The Triumphant Return of Formula 1 to MexicoMon, 09/15/2014 - 19:10
Q: After more than 20 years, Formula 1 is finally returning to Mexico. What made the International Automobile Federation (FIA) decide Mexico was once again ready to host a Grand Prix, and what made 2015 the right time for its return?
A: While Mexico’s financial stability over recent years has been a decisive element, the key factor that led to this moment was undoubtedly the decisive, responsible, and committed collaboration from the Ministry of Tourism and the Mexico City government, through the Mexican Council for Touristic Promotion, and the Sports Institute. Their joint efforts were aligned with the common goal to promote Mexico at an international level. The private sector also played a major role, with its support resulting in two Mexican drivers being involved with the Grand Prix; one driving, and one in reserve for a top-level team.
Q: Other than Tilke and CIE, which other companies collaborated on the renovation project of the Autódromo Hermanos Rodríguez, and what did they bring to this project?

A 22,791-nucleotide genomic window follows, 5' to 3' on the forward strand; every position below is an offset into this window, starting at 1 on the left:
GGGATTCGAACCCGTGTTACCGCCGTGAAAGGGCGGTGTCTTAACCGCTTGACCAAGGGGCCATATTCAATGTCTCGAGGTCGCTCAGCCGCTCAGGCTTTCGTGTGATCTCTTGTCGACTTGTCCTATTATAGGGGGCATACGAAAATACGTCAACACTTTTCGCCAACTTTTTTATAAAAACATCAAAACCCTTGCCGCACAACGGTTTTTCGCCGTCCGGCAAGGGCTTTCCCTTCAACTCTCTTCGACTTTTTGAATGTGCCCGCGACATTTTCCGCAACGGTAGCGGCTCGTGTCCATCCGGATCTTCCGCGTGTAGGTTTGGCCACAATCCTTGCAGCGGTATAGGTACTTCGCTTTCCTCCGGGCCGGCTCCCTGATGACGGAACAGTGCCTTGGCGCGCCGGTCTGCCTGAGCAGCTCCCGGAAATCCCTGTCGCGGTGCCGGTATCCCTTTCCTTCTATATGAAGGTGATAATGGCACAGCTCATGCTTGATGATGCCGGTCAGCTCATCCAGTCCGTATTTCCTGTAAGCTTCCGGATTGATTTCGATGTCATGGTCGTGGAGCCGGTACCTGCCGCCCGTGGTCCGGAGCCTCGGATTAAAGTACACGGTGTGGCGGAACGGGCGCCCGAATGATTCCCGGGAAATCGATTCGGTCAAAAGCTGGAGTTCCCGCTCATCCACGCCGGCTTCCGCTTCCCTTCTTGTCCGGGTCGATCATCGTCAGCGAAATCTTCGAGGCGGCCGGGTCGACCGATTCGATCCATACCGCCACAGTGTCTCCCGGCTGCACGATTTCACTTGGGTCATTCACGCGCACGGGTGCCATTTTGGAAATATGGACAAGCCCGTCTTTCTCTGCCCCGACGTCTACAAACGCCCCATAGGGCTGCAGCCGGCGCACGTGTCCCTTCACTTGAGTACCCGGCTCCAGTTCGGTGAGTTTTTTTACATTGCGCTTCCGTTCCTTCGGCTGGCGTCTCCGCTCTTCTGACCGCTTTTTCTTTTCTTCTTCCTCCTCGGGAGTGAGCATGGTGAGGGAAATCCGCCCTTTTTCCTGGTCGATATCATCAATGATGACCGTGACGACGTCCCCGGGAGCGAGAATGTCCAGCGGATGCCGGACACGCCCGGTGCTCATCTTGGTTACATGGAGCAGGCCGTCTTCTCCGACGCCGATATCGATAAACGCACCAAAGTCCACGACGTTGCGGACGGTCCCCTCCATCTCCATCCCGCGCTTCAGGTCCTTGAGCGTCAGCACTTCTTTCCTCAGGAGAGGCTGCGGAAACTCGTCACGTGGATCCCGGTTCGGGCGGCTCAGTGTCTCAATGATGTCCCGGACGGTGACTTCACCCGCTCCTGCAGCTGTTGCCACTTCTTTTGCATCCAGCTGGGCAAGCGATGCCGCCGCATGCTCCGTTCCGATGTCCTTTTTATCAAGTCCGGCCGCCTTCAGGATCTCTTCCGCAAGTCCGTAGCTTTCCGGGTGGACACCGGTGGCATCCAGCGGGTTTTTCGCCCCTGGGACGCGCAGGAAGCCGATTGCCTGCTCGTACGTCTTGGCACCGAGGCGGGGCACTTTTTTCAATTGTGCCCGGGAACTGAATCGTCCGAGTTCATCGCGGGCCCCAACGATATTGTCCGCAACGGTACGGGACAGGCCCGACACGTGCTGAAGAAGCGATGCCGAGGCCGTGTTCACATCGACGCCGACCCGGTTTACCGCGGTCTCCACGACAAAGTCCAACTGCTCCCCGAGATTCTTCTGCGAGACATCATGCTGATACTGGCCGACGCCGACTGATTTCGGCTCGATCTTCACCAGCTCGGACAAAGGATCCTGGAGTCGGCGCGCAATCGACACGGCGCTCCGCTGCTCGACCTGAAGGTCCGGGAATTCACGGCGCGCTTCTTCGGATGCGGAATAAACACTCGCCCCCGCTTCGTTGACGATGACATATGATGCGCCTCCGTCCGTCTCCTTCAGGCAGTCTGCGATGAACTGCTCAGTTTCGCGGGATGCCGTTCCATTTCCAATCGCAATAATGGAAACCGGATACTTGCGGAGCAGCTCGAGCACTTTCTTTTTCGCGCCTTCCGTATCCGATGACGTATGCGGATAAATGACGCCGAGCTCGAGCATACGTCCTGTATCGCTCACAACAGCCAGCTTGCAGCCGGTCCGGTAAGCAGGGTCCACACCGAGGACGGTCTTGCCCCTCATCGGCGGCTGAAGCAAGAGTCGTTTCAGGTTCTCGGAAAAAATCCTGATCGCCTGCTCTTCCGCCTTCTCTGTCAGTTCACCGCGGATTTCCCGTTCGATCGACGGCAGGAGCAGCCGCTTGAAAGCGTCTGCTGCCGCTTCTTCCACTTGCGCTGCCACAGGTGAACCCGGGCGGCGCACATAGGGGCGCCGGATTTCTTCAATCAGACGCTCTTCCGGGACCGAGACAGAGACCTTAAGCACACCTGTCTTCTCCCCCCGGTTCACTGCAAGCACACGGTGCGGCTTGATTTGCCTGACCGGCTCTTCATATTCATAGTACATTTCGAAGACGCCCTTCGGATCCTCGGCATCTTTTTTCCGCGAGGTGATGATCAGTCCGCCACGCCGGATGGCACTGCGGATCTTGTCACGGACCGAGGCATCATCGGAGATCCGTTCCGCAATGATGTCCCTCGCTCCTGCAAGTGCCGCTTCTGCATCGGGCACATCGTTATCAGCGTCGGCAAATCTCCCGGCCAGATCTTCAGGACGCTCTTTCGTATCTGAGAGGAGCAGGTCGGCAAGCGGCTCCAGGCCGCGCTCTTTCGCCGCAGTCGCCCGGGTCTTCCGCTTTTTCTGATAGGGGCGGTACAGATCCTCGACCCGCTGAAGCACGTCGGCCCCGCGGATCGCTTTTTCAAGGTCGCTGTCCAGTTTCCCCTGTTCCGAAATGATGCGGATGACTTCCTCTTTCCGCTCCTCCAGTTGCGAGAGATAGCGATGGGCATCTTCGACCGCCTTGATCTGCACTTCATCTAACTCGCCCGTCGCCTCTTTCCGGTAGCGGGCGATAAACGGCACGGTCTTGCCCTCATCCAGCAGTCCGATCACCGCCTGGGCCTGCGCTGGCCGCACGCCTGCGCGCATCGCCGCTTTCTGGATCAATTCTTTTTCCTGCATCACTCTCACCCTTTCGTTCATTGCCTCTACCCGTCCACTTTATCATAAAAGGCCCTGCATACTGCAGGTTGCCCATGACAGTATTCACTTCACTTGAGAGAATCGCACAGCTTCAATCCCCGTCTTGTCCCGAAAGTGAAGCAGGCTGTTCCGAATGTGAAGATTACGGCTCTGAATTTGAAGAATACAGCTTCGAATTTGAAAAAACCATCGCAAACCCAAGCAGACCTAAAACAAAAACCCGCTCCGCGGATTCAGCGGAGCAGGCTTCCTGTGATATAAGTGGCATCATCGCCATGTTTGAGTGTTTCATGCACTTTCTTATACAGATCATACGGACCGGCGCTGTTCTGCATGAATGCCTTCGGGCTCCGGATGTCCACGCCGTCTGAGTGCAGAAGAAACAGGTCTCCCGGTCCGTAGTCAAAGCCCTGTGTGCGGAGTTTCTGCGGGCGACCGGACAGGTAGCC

A: Tilke is only one of the 20 companies that were involved in the Autódromo’s renovation. Nineteen Mexican companies were in charge of designing and remodeling the facilities and the track, and they did an extraordinary job that was acknowledged by the FIA authorities supervising the project. Each of these companies played a key role that required amazing coordination, as well as professionalism and commitment to working on all the different fronts required. Their work included all aspects related to the image and logistics objectives of the new Grand Prix, enabling us to receive our local visitors, as well as national and international tourists.
Q: What were the Formula 1 committee’s main concerns about the Autódromo Hermanos Rodríguez before the renovations began?
A: FIA was mainly worried about safety, since the Autódromo did not meet the standards that Formula 1 establishes for all its races. From the first inspection, Charlie Whiting, Race Director and Safety Delegate of FIA, pointed out the requirements for run-offs, the ring segments, the FIA fence, the use of security materials such as Tecpro, the need for a new curbed area, as well as a total renovation of the drain and sewage system. Tilke was in charge of implementing all of these changes to the renewed Hermanos Rodríguez circuit, which now complies with all the safety specifications and standardization. This new circuit of 4.305km will be a fast track, with a 1.302km front straight, which is one of the longest straight stretches in the series. It will be a circuit with slow curves, and a technical layout that is sure to give the audience an exciting and unique show.
Q: Given that there have been some major changes to the original track, including the elimination of La Peraltada, what has been the reaction from the local residents?